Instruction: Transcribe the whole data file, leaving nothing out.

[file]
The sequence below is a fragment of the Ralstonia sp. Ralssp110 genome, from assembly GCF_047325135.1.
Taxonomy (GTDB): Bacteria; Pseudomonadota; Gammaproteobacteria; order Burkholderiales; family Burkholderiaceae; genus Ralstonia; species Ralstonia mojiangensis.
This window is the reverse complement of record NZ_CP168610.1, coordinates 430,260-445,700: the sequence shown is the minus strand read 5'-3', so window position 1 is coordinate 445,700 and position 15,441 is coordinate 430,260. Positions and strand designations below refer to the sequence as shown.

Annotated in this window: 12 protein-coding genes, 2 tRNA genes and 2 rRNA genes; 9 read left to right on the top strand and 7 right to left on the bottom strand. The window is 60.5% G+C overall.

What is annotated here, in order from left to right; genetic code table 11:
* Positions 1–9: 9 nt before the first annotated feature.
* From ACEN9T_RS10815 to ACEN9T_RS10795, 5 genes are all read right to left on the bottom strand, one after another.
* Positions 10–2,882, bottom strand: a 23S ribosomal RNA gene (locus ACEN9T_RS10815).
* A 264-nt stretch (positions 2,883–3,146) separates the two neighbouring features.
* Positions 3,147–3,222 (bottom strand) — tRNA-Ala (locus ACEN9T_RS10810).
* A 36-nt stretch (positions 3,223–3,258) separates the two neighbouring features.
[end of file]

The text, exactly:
The sequence below is a fragment of the Ralstonia sp. Ralssp110 genome, from assembly GCF_047325135.1.
Taxonomy (GTDB): Bacteria; Pseudomonadota; Gammaproteobacteria; order Burkholderiales; family Burkholderiaceae; genus Ralstonia; species Ralstonia mojiangensis.
This window is the reverse complement of record NZ_CP168610.1, coordinates 430,260-445,700: the sequence shown is the minus strand read 5'-3', so window position 1 is coordinate 445,700 and position 15,441 is coordinate 430,260. Positions and strand designations below refer to the sequence as shown.

Annotated in this window: 12 protein-coding genes, 2 tRNA genes and 2 rRNA genes; 9 read left to right on the top strand and 7 right to left on the bottom strand. The window is 60.5% G+C overall.

What is annotated here, in order from left to right; genetic code table 11:
* Positions 1–9: 9 nt before the first annotated feature.
* From ACEN9T_RS10815 to ACEN9T_RS10795, 5 genes are all read right to left on the bottom strand, one after another.
* Positions 10–2,882, bottom strand: a 23S ribosomal RNA gene (locus ACEN9T_RS10815).
* A 264-nt stretch (positions 2,883–3,146) separates the two neighbouring features.
* Positions 3,147–3,222 (bottom strand) — tRNA-Ala (locus ACEN9T_RS10810).
* A 36-nt stretch (positions 3,223–3,258) separates the two neighbouring features.